When legendary rock band Cheap Trick agreed to play Las Vegas’ Foundry Hall for New Years Eve, their veteran FOH engineer Bill Kozy expected line arrays, and their veteran monitor engineer Steve Funke expected old-school 15-inch wedges. However, Foundry Hall uses Danley Sound Labs point-source loudspeakers. “Engineers are used to seeing line arrays, and Danley’s smaller footprint can put them off,” explained James Rush, co-owner of JR Sound, the firm responsible for designing Foundry Hall’s system and for its day-to-day operation. “I had a couple of Danley’s new J3-94 Jericho Horns and their new DNA 20k4 Pro and DNA 10k4 Pro amplifiers on loan from Danley for demos, and the Cheap Trick guys were happy to give them a spin. It would be a nice, big way to do New Years Eve! Long story short, they loved Danley’s coverage and clarity, including our on-stage Danley SM-80 monitors.”
“The Danley system was amazing, and I loved everything about it,” said Kozy. “It was a little strange to just see one box per side, we usually tend to think that ‘more is better.’ But Danley’s technology really works. The output was focused on the crowd and was very even, which made it easier to mix and gave the fans a better experience. We had plenty of volume. As far as mixing goes, I didn’t have to alter my approach at all – it was business as usual. To other engineers, I would say, ‘Don’t be thrown off by the visual. The Danley sound is solid.’”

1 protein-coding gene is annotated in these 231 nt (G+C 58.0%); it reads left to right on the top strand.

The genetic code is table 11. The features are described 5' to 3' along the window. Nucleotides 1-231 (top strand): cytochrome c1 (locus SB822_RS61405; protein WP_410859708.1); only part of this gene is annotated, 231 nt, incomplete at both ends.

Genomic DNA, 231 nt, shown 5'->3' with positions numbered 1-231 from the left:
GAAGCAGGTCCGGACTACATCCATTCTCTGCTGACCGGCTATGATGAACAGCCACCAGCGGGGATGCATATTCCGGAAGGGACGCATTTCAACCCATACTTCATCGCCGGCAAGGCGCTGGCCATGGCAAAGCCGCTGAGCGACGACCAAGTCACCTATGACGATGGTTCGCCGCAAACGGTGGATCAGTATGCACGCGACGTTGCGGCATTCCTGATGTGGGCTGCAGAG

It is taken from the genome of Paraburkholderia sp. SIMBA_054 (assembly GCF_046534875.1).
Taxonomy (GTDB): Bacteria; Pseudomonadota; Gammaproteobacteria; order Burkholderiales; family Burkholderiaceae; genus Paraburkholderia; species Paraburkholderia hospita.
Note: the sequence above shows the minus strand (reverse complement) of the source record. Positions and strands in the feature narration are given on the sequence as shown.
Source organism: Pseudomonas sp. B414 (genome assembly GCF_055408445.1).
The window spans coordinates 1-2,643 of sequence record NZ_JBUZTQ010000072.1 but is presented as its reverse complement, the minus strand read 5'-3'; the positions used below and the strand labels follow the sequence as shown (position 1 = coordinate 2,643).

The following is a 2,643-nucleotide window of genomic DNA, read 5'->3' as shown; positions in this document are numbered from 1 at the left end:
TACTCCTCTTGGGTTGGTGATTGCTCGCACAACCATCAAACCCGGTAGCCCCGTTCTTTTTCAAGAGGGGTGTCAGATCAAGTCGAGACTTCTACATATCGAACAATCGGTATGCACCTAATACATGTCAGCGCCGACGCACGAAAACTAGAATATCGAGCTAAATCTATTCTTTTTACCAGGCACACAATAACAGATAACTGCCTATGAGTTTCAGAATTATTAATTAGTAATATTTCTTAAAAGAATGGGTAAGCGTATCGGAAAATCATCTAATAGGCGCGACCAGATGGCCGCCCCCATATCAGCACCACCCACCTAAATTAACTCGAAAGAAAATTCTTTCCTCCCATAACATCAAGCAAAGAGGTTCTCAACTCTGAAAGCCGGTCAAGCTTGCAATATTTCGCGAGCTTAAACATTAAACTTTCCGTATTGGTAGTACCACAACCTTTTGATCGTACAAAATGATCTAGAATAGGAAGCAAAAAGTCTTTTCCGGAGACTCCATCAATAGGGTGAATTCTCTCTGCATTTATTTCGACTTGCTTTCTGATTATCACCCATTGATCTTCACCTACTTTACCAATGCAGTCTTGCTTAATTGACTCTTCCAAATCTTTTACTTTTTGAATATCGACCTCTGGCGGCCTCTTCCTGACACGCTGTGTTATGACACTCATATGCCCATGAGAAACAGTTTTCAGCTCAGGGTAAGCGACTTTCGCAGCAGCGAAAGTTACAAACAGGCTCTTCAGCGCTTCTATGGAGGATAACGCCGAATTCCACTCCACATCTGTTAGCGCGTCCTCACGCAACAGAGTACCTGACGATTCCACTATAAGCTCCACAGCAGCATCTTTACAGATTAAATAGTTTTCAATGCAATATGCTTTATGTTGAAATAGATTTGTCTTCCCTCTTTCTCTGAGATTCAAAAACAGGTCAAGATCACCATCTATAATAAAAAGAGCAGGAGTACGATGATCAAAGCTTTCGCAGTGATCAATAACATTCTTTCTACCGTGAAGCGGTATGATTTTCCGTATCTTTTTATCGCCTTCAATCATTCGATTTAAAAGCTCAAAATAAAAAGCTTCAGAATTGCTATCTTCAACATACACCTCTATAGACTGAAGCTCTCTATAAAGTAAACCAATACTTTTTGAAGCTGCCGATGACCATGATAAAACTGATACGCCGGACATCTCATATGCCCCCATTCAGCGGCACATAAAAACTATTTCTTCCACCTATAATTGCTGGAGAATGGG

The band used Foundry Hall’s existing Danley SM-80s for monitors – a dozen in all. “[Monitor engineer] Steve was pretty wedded to the idea of having 15-inch monitors, especially for Cheap Trick’s drummer, who doesn’t use subwoofers and yet needs a big, loud kick,” said Rush. “I said, ‘trust these 12-inch Danley SM-80s, they’ve got plenty of output.’ He discovered that I was right. They were loud and clear and had all the low end that he needed. The band gave a solid performance!”
Foundry Hall may eventually move to a Danley Exodus rig, which delivers Danley’s patented point-source clarity from a line array footprint. “Engineers can take comfort in the visual that they’re so used to, but gain the benefit of Danley’s far superior sound, which is free of comb filtering and all the other tortuous processing that line arrays require,” Rush said.